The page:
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Lillian Ross (journalist)
Lillian Ross (June 8, 1918 – September 20, 2017) was an American journalist and author, who was a staff writer at The New Yorker for seven decades, beginning in 1945. Her novelistic reporting and writing style, shown in early stories about Ernest Hemingway and John Huston, are widely understood as a primary influence on what would later be called "literary journalism" or "new journalism."[1]
Lillian Ross
BornLillian Rosovsky
June 8, 1918
Syracuse, New York, U.S.
DiedSeptember 20, 2017 (aged 99)
Manhattan, New York, U.S.
OccupationJournalist, author
Biography
Ross was born Lillian Rosovsky in Syracuse, New York, in 1918 and raised, partly in Syracuse and partly in Brooklyn, the youngest of three children of Louis and Edna (née Rosenson) Rosovsky. Her elder siblings were Helen and Simeon. Much of her life was spent with New York journalist/editor William Shawn.[2] In The Talk of the Town, following the death of J. D. Salinger, she wrote of her long friendship with Salinger and showed photographs of him and his family with her family, including her adopted son, Erik (born 1965).[3][4]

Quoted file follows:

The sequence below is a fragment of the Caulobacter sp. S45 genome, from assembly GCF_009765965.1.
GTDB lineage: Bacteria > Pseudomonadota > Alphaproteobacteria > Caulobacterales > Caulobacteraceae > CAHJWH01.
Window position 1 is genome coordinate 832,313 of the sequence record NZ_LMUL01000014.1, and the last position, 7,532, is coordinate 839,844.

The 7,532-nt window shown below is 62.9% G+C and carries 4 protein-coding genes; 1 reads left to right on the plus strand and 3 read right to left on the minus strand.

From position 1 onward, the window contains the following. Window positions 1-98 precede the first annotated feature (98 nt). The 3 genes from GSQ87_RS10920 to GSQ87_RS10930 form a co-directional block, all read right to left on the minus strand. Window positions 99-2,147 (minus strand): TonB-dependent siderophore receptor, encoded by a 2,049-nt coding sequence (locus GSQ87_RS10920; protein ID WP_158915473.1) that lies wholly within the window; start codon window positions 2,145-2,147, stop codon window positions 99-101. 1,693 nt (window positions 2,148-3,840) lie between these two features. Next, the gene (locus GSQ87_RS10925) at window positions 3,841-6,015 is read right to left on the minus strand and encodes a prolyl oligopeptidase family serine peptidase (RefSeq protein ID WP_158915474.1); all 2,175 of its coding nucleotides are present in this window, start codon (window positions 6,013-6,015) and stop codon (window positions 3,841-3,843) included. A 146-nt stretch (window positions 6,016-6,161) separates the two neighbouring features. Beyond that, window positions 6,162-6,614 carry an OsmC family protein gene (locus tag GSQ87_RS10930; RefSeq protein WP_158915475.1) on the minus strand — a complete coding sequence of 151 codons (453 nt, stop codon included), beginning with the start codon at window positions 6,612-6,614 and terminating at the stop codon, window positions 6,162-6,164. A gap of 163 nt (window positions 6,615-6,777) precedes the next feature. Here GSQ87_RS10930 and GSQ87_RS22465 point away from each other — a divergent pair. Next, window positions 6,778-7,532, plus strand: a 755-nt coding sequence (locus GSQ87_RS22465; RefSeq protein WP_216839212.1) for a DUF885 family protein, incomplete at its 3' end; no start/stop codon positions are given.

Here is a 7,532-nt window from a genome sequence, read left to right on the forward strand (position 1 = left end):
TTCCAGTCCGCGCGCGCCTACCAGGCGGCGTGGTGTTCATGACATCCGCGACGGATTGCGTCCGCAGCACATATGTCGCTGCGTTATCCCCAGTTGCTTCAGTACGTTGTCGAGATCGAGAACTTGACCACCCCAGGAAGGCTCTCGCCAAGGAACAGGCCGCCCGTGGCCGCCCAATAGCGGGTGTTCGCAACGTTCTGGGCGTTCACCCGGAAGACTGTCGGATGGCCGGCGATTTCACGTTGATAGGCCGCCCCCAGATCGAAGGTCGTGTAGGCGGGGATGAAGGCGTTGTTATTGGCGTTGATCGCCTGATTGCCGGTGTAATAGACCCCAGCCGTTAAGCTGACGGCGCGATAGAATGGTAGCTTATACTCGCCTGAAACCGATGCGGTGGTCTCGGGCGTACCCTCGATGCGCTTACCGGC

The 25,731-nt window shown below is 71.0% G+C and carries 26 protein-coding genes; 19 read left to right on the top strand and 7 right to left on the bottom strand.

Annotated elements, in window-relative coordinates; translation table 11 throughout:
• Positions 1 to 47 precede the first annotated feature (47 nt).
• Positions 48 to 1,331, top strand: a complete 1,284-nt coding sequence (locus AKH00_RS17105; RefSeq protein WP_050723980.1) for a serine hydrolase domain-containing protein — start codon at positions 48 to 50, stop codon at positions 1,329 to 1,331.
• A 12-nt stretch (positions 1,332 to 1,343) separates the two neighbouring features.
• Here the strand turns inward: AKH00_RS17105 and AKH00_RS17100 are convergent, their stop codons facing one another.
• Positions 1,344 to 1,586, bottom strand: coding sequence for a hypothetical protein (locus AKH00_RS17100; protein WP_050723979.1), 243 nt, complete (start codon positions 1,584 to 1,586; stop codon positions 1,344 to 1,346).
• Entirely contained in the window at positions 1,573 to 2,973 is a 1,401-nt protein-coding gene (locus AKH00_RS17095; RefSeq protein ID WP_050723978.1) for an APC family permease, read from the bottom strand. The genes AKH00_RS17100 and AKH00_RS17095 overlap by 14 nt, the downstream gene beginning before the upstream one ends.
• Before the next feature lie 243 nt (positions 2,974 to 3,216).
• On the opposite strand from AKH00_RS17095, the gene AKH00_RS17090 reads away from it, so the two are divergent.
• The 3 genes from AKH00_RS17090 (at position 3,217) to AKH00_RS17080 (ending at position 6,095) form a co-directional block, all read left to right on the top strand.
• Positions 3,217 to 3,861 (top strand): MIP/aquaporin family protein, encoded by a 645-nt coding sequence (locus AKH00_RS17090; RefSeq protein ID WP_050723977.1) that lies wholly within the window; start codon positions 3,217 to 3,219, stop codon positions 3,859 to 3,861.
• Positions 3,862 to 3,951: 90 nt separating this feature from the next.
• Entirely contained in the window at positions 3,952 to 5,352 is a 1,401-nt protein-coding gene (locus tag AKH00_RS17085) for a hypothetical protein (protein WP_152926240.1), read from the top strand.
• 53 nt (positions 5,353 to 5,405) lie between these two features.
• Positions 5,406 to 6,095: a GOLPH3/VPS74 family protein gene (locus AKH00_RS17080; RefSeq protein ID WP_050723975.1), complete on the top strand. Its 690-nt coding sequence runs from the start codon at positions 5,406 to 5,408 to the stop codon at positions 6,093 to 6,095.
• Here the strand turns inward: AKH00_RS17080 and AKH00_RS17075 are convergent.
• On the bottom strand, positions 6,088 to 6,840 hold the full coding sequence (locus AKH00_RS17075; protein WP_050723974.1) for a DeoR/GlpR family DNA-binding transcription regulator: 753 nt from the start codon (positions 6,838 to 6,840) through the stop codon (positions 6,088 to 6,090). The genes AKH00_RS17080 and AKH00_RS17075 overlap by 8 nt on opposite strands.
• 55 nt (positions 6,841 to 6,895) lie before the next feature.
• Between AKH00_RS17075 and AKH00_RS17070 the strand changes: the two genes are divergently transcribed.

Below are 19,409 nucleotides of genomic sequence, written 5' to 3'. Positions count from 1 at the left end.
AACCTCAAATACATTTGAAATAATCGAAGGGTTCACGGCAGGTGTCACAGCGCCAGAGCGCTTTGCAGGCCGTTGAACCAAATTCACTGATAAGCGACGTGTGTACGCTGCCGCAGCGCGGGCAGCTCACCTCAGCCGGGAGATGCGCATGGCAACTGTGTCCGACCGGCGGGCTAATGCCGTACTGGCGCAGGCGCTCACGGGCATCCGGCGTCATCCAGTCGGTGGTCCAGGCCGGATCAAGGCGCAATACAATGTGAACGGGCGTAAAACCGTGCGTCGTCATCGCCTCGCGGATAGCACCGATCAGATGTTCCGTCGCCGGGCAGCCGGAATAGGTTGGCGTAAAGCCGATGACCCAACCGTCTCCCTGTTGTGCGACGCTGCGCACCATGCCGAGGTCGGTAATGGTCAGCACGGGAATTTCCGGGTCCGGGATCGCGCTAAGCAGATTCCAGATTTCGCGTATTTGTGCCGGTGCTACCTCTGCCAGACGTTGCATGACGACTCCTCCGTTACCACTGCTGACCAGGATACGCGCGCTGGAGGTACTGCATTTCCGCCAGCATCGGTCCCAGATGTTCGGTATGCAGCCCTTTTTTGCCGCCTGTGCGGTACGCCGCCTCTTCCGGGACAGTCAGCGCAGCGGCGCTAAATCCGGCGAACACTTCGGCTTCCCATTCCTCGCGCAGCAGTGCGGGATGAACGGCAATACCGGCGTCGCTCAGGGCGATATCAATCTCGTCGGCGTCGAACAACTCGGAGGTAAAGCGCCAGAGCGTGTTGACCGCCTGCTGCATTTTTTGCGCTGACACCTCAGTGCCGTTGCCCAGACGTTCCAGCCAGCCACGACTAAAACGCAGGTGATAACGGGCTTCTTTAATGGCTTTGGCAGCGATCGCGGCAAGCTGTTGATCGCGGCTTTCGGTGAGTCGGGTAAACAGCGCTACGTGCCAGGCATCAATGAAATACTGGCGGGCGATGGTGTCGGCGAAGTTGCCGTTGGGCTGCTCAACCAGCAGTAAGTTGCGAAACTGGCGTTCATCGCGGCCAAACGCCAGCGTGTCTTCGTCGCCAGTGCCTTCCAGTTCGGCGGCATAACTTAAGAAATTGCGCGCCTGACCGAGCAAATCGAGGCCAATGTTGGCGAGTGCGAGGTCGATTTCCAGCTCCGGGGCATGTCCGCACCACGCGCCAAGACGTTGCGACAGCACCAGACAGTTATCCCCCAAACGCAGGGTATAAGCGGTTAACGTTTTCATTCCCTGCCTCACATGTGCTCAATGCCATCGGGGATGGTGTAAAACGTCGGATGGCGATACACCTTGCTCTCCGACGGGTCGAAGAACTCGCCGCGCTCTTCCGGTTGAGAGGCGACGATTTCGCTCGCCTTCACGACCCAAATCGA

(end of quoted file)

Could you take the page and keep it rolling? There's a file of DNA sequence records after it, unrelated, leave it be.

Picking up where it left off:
Death
Ross died from a stroke in Manhattan on September 20, 2017, at the age of 99.[5][6]
Bibliography
This list is incomplete; you can help by adding missing items with reliable sources.
Books
Essays and reporting
References
  1. ^ https://www.newyorker.com/books/double-take/lillian-ross-in-the-new-yorker​.
  2. ^ Profile, nytimes.com; accessed June 6, 2015.
  3. ^ Ross, Lillian (February 8, 2010). "The Talk of the Town: Remembrance Bearable". The New Yorker. pp. 22–23. Retrieved November 3, 2016.
  4. ^ "J.D. Salinger's spirit", newyorker.com; accessed June 6, 2015.
  5. ^ Kaufman, Michael T. (September 20, 2017). "Lillian Ross, Acclaimed Reporter for The New Yorker, Dies at 99". The New York Times. Retrieved September 20, 2017.
  6. ^ Mead, Rebecca. "Lillian Ross, a Pioneer of Literary Journalism, Has Died at Ninety-Nine". The New Yorker. Retrieved September 20, 2017.
  7. ^ Profile of Henry Jonas Rosenfeld (part 1).
  8. ^ Robin Williams in Bengal Tiger at the Baghdad Zoo.
External links
Last edited on 12 December 2020, at 14:29
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